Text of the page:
Gilles Petard / Redferns / Getty

A song gets changed by who sings it both because of how they sing and who they are. As Aretha Franklin proved again and again, in that transformation lies an art form as important as any. The legendary singer, who died Thursday at 76, leaves behind the definitive testament to the capabilities of the human voice: its wide-ranging potential as sound, of course, but also as communication, as identity, and as a connector to that which underlies identity and gets called soul.

The story of “Respect,” her most world-shaking statement, is one of authorship through vocals. Initially it was Otis Redding’s track, a twitchy-fast plea by a man who wants respect—which is likely to say, among other things, sex—when he comes home each night. Atlantic Records’ Jerry Wexler brought the song to Franklin, a gospel singer who by age 24 had seen halting success crossing over to pop. In the process of rearranging the song, Franklin and her sisters reshaped the chorus with elements that now feel inevitable: the spelling out of the title, the call-and-response cadence, the sock it to me, sock it to me. But it was Franklin herself—her commanding shout and everything it implied—that alchemized a man’s airing of marital grievance into a weapon for women and people of color seeking rights and, with them, yes, respect.

What a thing for a breakout single to do: anchor not only a career, but multiple social movements. Yet the career, in Franklin’s case, couldn’t ever be eclipsed. Until last year, she was the woman with the most ever songs placed in the Billboard Hot 100, and to browse her hits—“Chain of Fools,” “(You Make Me Feel Like) A Natural Woman,” “Think,” and on, spanning decades—is to be jolted by just how ubiquitous they remain. Some of those songs she wrote herself, and many she made her own through performance. Her accolades included 18 Grammys, her status as the first woman inducted into the Rock and Roll Hall of Fame, and the designation of her voice as a “natural resource” by the state of Michigan. She held, too, the title “Queen of Soul,” which was reflected in her regal approach: gowns of grand sweep, updos like crowns, a way of regarding an audience as if people didn’t need convincing of her primacy but rather reassurance of it.

If she was a head of state, though, she picked her ceremonial duties with great intention. Her father, the Reverend C. L. Franklin, organized against racism with Martin Luther King Jr., who presented Aretha with an award from the Southern Christian Leadership Conference only months before she would sing at his funeral. She went on to perform for three sitting presidents, all Democrats, and the latest of them, Barack Obama, welled up as she shed her overcoat and belted at the Kennedy Center in 2015. “Nobody embodies more fully the connection between the African-American spiritual, the blues, R. & B., rock and roll—the way that hardship and sorrow were transformed into something full of beauty and vitality and hope,” Obama wrote afterward to The New Yorker’s David Remnick.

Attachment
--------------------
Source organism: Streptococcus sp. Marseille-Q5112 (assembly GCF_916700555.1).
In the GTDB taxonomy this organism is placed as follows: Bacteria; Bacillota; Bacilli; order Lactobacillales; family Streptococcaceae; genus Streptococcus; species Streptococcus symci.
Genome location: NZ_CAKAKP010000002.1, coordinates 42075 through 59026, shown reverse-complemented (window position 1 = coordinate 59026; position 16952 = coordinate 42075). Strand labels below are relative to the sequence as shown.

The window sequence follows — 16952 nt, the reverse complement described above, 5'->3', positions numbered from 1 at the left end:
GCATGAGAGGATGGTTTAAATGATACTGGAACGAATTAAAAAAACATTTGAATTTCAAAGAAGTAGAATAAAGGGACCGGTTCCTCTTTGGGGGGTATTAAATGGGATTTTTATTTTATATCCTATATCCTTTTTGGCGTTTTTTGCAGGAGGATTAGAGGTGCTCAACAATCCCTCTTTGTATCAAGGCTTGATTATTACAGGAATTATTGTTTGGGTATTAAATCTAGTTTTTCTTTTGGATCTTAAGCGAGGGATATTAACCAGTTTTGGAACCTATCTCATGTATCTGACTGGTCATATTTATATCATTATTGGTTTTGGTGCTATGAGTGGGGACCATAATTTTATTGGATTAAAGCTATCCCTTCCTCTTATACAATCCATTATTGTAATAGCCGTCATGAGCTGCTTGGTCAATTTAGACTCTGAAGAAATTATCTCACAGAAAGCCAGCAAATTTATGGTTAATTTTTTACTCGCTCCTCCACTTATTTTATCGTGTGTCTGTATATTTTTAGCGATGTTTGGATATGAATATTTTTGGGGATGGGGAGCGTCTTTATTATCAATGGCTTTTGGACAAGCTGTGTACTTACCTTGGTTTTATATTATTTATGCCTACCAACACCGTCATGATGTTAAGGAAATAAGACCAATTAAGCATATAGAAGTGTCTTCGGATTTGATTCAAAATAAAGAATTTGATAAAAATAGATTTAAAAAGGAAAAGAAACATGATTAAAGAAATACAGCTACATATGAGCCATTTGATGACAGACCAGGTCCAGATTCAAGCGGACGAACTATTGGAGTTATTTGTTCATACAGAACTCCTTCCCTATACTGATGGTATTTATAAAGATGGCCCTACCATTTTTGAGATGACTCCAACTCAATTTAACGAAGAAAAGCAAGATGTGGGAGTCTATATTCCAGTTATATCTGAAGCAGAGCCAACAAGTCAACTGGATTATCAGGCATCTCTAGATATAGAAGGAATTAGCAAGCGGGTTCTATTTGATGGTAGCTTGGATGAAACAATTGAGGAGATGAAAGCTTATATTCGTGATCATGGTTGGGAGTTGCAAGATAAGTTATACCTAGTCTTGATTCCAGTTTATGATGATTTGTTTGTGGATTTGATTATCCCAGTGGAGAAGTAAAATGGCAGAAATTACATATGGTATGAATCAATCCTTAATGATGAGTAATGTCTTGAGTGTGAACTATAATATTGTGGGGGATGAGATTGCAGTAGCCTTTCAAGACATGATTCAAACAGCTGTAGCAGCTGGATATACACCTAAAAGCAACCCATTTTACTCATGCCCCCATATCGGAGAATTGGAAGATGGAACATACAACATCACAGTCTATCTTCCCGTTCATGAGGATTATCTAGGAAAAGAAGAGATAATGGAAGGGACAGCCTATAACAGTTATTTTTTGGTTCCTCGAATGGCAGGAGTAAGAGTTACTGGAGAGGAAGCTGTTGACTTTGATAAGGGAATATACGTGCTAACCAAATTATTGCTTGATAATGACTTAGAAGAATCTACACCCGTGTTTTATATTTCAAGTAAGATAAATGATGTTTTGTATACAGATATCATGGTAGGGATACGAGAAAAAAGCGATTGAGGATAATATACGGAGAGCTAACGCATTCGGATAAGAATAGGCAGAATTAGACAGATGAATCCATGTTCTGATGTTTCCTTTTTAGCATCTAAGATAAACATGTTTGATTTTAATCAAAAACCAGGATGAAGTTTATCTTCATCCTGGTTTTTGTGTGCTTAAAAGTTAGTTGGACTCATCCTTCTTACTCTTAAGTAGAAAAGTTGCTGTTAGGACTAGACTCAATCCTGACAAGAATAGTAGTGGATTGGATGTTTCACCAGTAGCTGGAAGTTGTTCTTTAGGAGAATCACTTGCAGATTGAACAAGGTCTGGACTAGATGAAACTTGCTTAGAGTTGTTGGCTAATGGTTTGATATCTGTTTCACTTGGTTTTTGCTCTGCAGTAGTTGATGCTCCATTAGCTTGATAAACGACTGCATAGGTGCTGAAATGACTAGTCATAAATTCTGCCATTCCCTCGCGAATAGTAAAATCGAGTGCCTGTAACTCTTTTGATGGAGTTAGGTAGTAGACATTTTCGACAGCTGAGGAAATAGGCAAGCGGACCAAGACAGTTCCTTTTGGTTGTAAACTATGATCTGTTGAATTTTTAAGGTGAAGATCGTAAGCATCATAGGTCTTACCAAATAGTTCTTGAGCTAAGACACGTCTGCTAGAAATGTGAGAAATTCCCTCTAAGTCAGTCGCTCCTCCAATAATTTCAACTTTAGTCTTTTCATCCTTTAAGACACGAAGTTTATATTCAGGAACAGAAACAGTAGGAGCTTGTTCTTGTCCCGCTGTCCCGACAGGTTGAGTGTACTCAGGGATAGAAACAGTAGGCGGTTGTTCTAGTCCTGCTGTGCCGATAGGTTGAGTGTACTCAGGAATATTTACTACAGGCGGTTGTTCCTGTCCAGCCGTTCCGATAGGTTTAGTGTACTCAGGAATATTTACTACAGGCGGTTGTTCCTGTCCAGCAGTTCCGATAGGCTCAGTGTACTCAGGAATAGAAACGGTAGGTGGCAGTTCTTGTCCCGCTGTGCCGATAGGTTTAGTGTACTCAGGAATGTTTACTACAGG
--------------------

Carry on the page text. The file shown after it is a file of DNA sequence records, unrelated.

The hardships Obama refers to weren’t insubstantial. Shortly after Franklin was born, in Memphis, her preacher father and musician mother split, and her mother died before Franklin’s tenth birthday. At age 12, Franklin gave birth to the first of her four children. She was on the road as a performer throughout her teenage years. In 1979, her father was shot by burglars, putting him into a five-year coma that ended in his death. Her death arrives eight years after a health crisis that forced her to cancel tour dates—but that was followed by a final, celebrated run of concerts, album releases, and one gig with the pope.

Maybe it was her knowledge of struggle that enabled her to take an already momentous song like The Band’s “The Weight” and turn up its intensity, or to step up at the Grammys and nail Puccini, or to inflate the personal-liberation narrative of “Think” into a generational anthem. But on some level, what made her special was, simply, her voice itself and how she chose to use it. The divide between soul and pop is too often spoken of in terms of real and fake, profound and disposable, but Franklin bridged the gap. She knew that the pleasure of a fleeting melody could speak to—and join—the eternal, as long as you sang it that way.

We want to hear what you think about this article. Submit a letter to the editor or write to letters@theatlantic.com.